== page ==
The Top 10 Reasons the Orlando Magic Should Blame Themselves

Jeffrey EngmannCorrespondent IJune 12, 2009

ORLANDO, FL - JUNE 11:  Dwight Howard #12 of the Orlando Magic reacts in Game Four of the 2009 NBA Finals against the Los Angeles Lakers on June 11, 2009 at Amway Arena in Orlando, Florida.  NOTE TO USER:  User expressly acknowledges and agrees that, by downloading and or using this photograph, User is consenting to the terms and conditions of the Getty Images License Agreement.  (Photo by Chris Graythen/Getty Images)

Here are the top 10 reasons the Orlando Magic have no one to blame but themselves for being down 3-1 to the Los Angeles Lakers in the NBA Finals:

10. The biggest Magic trick of the postseason may turn out to be the illusion thatΒ  Courtney Lee was ready for prime time. In the previous three playoff series, announcers were ready to declare the Magic's glaring hole at the shooting guard gone. Lee has been disappointing in the finals, but then again he is only a rookie.

9. Jameer Nelson is an All Star. But hindsight is 20/20, and it's become quite evident that he is not healthy enough to make a positive impact in this series. Although I'm sure it never runs though Stan Van Gundy's mind that, "I really needed to play Rafer Alston for 40-plus minutes," he must be aware that Nelson's play has been less than stellar. It has consequently taken time away from Anthony Johnson, a big veteran point guard, who could've help out defensively by guarding Kobe Bryant or Derek Fisher. Once again, this may be a bit of a stretch, but I can't imagine Johnson having two defensive lapses at the end of a crucial game.

8. Don't blame Rashard Lewis. He is what he is. Nevertheless, when you look at the stat sheet of a finals game, you'd have to hope your All-Star forward would score more than six points. Nevertheless, Lewis has been steady all series, the lone bright spot in the first half of Game 2 and the three-point marksmen throughout Game 3. Sure, he may act like driving the basketball is illegal, but he more than any other Magic player has refused to let the Lakers take him out of his game. In Game 4, it was just a matter of the Lakers being very geared towards limiting his open looks.

7. Turnovers. Once again, it's not all Dwight Howard's fault. Van Gundy must realize his superstar is not playing against Anderson Varejeo or Big Z anymore. Howard doesn't really have the size or speed advantage against Pau Gasol and Andrew Bynum. To consistently give it to him in the post is like the Lakers giving the basketball to Sasha Vujacic all game. You have to know, more often then not, bad things are going to happen.

6. Free throws. For the season, Shaquille O'Neal shot 59.5 percent from the free throw line. The Magic shot the same percentage from the line in Game 4. That's really all I need to say.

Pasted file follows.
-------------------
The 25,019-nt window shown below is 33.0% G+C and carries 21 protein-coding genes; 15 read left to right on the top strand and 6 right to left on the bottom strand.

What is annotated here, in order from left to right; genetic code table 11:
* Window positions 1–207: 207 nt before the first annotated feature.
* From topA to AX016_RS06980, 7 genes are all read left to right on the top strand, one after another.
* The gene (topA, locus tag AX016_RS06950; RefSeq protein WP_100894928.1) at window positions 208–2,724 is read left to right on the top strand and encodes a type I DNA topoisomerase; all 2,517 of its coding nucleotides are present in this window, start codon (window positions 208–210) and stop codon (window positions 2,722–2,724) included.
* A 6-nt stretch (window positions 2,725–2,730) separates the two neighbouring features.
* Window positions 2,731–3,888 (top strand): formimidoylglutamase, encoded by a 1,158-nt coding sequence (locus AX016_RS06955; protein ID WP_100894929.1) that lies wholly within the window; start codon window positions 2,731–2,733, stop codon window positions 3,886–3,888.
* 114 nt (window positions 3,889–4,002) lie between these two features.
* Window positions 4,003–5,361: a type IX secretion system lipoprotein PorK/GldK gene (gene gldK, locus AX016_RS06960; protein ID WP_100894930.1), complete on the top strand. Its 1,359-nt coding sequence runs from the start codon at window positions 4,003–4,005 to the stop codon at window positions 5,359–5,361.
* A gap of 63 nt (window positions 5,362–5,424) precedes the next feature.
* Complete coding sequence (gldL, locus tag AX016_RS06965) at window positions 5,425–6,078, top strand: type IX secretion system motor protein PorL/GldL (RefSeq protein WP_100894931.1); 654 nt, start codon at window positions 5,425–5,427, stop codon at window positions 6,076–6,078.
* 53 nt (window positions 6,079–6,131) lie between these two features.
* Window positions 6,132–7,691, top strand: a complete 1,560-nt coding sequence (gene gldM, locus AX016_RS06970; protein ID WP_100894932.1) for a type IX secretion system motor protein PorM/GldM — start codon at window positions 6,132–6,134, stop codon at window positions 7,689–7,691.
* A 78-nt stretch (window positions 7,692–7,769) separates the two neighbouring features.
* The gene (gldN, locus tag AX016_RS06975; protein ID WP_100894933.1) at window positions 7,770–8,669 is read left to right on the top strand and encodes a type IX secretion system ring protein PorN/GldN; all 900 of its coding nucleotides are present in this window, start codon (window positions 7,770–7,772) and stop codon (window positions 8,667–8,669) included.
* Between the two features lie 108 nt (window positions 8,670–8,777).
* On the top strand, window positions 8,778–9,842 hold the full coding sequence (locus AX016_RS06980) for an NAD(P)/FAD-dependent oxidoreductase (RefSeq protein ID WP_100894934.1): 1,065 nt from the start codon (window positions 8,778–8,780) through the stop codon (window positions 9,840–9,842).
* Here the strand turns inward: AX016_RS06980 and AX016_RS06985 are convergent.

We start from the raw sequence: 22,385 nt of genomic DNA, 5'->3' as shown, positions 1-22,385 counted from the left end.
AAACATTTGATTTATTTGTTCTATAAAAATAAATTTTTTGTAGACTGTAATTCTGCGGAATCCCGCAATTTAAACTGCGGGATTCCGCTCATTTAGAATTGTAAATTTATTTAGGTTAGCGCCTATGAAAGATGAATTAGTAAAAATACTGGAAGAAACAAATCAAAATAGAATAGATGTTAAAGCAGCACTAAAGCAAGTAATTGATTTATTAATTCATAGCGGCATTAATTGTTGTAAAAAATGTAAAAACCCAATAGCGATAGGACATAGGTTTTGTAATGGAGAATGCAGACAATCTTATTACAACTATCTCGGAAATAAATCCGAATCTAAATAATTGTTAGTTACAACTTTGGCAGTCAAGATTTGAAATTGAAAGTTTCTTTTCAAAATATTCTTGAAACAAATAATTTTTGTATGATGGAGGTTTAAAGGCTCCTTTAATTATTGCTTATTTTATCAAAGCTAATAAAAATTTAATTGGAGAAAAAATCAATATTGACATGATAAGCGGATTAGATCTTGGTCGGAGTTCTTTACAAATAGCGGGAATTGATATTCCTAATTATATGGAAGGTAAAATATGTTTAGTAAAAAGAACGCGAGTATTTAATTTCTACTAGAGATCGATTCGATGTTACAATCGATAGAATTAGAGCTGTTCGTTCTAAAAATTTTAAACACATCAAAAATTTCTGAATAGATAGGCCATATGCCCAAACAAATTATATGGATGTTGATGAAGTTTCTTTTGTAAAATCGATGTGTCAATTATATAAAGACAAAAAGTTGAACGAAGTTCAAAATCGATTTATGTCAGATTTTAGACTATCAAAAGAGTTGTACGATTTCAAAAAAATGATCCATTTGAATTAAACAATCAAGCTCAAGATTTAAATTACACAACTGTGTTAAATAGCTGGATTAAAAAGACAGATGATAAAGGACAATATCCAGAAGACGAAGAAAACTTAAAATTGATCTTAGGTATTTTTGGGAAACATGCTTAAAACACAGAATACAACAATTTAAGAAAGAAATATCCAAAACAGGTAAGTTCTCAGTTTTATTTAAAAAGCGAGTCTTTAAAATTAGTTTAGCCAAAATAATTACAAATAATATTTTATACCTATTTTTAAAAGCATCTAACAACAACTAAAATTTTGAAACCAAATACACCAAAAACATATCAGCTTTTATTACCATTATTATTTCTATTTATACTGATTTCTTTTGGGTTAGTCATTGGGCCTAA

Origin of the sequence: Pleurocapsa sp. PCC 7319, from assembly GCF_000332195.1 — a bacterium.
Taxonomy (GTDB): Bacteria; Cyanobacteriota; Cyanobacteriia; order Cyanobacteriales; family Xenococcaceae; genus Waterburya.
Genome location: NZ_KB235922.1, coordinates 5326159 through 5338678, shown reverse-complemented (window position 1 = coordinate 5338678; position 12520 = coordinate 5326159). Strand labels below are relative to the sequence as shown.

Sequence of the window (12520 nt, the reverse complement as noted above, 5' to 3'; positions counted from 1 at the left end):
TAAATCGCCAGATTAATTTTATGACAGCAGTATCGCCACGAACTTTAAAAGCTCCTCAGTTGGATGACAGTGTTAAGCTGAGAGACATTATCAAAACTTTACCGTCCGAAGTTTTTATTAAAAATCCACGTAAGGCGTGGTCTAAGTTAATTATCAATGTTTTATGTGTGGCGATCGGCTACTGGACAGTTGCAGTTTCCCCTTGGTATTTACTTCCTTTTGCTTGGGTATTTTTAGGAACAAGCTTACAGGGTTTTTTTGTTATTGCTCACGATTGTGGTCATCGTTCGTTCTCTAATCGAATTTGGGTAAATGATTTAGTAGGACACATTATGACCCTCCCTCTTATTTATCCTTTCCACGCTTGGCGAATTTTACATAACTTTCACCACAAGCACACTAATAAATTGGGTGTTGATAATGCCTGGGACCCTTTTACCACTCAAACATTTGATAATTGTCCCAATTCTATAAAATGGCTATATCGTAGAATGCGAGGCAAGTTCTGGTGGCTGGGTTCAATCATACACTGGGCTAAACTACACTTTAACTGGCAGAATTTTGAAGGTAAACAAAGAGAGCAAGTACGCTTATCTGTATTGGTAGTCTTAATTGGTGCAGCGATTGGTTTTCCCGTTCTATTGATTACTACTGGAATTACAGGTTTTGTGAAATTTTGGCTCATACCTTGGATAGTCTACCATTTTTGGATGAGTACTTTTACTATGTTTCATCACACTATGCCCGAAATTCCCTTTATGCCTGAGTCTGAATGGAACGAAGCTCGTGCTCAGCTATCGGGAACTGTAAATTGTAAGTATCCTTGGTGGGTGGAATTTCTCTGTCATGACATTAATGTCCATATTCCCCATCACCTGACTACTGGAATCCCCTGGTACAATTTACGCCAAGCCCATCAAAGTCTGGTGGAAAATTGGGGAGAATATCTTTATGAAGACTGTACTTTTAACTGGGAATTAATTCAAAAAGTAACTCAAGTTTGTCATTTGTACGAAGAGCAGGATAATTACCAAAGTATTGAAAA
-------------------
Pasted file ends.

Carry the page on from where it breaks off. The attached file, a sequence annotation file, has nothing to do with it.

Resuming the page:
5. Phil Jackson-coached teams always make their run during the third quarter. It's a signature of all of his successful championship teams. Therefore, it was not exactly shocking to see them begin to take control of the quarter and seemingly the tempo of the game.

Why not bring the players off the bench who gave you energy in the second quarter. Marcin Gortat and J.J. Redick., yes J.J Redick, both played some solid minutes on both sides of the basketball. Honestly, it was the first time I have seen J.J. confident in his game since he was playing at Cameron Indoor Stadium. Dude even tried to pull the Kobe swing-through move. Someone should have told him to settle down then.

4. Free throws. I know this was already mentioned. But Dwight Howard is half-Shaq, half-Nick Anderson. Maybe instead of heaving half-court shots before games, he could take a few seconds and work on free throws. Just a thought.

3. Honestly, I don't mind Van Gundy adopting a Mike Brown philosophy when it comes to offensive strategy. If you have one play, you might as well use it, especially if your opponent can't stop it. The high pick-and-roll with Hedo Turkoglu at the top may have been more effective if Lewis had the angle for the entry pass to Howard. However, the play's timing was seemingly off all night, which seemed to frustrate Howard. Mike Breen said that Howard didn't curse. I think he probably should have added, "When he gets the ball on time."

2. Mickael Pietrus for the win. I really like Pietrus, and I don't mind him taking the shot. My problem sits with the fact that they ran the same out-of-bounds play they ran against Cleveland to free up Lewis in Game 4. First off, with 4.6 seconds left, to run a quick hitter makes little to no sense. If he misses and the Lakers call a time out, they're guaranteed the last shot. Hence, you're at the mercy of the best closer in the league. Therefore, I can live with some dribbling and a jump shot. It just probably should have been Turkoglu.

1. Scrap this list. Let's stop being politically correct. The officiating was nauseating. It felt like the Sacramento Game 7 all over again. The home team missed so many opportunities that you could easily blame them. Nevertheless, it's weird that so many close calls down the stretch went the Lakers way. Ariza's "offensive rebound" at 91-91 with just over a minute left was actually a turnover. He was clearly out of bounds.

I thought Kobe was playing like he was in the Octagon tonight. He threw two vicious elbows, and neither were addressed by the refs. It's simply not basketball. The whole outcome of the game was decided when the refs decided to swallow their whistle when Kobe elbowed Nelson. It's a fact.These are not basketball plays.

Therefore, if the basketball gods want to do justice, the Lakers can't win Game 5.


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